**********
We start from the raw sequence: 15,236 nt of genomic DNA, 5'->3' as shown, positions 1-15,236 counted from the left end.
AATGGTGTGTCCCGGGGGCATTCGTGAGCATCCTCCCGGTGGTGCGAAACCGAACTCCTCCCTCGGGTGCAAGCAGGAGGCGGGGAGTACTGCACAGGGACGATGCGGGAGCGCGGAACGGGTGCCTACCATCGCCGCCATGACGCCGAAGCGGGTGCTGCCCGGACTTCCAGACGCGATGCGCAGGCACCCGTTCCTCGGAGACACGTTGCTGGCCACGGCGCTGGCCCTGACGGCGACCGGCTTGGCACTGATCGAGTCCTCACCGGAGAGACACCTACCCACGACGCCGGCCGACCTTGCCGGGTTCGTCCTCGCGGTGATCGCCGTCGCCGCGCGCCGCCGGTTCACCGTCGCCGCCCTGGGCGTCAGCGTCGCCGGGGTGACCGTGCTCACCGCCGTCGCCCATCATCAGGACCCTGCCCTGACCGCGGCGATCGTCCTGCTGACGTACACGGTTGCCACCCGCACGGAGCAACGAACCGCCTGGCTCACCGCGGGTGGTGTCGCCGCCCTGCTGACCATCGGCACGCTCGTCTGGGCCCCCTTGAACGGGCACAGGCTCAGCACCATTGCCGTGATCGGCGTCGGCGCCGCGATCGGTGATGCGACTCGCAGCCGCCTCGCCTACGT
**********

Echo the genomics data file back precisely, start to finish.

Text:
We start from the raw sequence: 15,236 nt of genomic DNA, 5'->3' as shown, positions 1-15,236 counted from the left end.
AATGGTGTGTCCCGGGGGCATTCGTGAGCATCCTCCCGGTGGTGCGAAACCGAACTCCTCCCTCGGGTGCAAGCAGGAGGCGGGGAGTACTGCACAGGGACGATGCGGGAGCGCGGAACGGGTGCCTACCATCGCCGCCATGACGCCGAAGCGGGTGCTGCCCGGACTTCCAGACGCGATGCGCAGGCACCCGTTCCTCGGAGACACGTTGCTGGCCACGGCGCTGGCCCTGACGGCGACCGGCTTGGCACTGATCGAGTCCTCACCGGAGAGACACCTACCCACGACGCCGGCCGACCTTGCCGGGTTCGTCCTCGCGGTGATCGCCGTCGCCGCGCGCCGCCGGTTCACCGTCGCCGCCCTGGGCGTCAGCGTCGCCGGGGTGACCGTGCTCACCGCCGTCGCCCATCATCAGGACCCTGCCCTGACCGCGGCGATCGTCCTGCTGACGTACACGGTTGCCACCCGCACGGAGCAACGAACCGCCTGGCTCACCGCGGGTGGTGTCGCCGCCCTGCTGACCATCGGCACGCTCGTCTGGGCCCCCTTGAACGGGCACAGGCTCAGCACCATTGCCGTGATCGGCGTCGGCGCCGCGATCGGTGATGCGACTCGCAGCCGCCTCGCCTACGT